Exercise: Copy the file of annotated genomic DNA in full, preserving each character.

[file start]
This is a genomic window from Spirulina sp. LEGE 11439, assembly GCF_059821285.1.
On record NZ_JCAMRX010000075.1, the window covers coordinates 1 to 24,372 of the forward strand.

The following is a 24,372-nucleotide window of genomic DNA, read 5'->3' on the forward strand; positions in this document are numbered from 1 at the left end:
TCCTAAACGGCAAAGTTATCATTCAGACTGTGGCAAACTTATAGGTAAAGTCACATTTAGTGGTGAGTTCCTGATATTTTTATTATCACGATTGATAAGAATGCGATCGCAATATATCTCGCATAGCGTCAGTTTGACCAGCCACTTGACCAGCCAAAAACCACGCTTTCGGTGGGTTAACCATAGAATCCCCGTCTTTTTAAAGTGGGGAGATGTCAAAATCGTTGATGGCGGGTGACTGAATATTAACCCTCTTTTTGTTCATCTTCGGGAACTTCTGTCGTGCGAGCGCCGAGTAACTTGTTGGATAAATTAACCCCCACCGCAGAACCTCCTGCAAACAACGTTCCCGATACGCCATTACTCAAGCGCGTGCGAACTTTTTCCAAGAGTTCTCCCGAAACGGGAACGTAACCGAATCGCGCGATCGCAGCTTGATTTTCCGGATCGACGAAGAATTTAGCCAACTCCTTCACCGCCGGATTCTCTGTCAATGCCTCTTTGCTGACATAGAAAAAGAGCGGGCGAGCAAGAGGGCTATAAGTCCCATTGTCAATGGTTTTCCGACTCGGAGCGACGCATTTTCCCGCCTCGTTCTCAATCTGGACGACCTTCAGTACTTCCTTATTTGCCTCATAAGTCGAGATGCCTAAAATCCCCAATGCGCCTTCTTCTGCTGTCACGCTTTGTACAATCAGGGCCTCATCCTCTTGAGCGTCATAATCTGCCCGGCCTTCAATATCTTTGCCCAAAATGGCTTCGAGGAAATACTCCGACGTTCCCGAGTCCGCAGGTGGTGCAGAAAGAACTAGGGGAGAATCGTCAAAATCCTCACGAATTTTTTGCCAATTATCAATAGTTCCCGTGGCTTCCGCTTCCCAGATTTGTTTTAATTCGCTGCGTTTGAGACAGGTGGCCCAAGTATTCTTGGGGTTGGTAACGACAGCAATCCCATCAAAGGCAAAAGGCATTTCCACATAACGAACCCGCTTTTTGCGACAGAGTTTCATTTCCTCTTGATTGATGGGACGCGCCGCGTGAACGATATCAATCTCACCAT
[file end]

This is a genomic window from Spirulina sp. LEGE 11439, assembly GCF_059821285.1.
On record NZ_JCAMRX010000075.1, the window covers coordinates 1 to 24,372 of the forward strand.

The following is a 24,372-nucleotide window of genomic DNA, read 5'->3' on the forward strand; positions in this document are numbered from 1 at the left end:
TCCTAAACGGCAAAGTTATCATTCAGACTGTGGCAAACTTATAGGTAAAGTCACATTTAGTGGTGAGTTCCTGATATTTTTATTATCACGATTGATAAGAATGCGATCGCAATATATCTCGCATAGCGTCAGTTTGACCAGCCACTTGACCAGCCAAAAACCACGCTTTCGGTGGGTTAACCATAGAATCCCCGTCTTTTTAAAGTGGGGAGATGTCAAAATCGTTGATGGCGGGTGACTGAATATTAACCCTCTTTTTGTTCATCTTCGGGAACTTCTGTCGTGCGAGCGCCGAGTAACTTGTTGGATAAATTAACCCCCACCGCAGAACCTCCTGCAAACAACGTTCCCGATACGCCATTACTCAAGCGCGTGCGAACTTTTTCCAAGAGTTCTCCCGAAACGGGAACGTAACCGAATCGCGCGATCGCAGCTTGATTTTCCGGATCGACGAAGAATTTAGCCAACTCCTTCACCGCCGGATTCTCTGTCAATGCCTCTTTGCTGACATAGAAAAAGAGCGGGCGAGCAAGAGGGCTATAAGTCCCATTGTCAATGGTTTTCCGACTCGGAGCGACGCATTTTCCCGCCTCGTTCTCAATCTGGACGACCTTCAGTACTTCCTTATTTGCCTCATAAGTCGAGATGCCTAAAATCCCCAATGCGCCTTCTTCTGCTGTCACGCTTTGTACAATCAGGGCCTCATCCTCTTGAGCGTCATAATCTGCCCGGCCTTCAATATCTTTGCCCAAAATGGCTTCGAGGAAATACTCCGACGTTCCCGAGTCCGCAGGTGGTGCAGAAAGAACTAGGGGAGAATCGTCAAAATCCTCACGAATTTTTTGCCAATTATCAATAGTTCCCGTGGCTTCCGCTTCCCAGATTTGTTTTAATTCGCTGCGTTTGAGACAGGTGGCCCAAGTATTCTTGGGGTTGGTAACGACAGCAATCCCATCAAAGGCAAAAGGCATTTCCACATAACGAACCCGCTTTTTGCGACAGAGTTTCATTTCCTCTTGATTGATGGGACGCGCCGCGTGAACGATATCAATCTCACCAT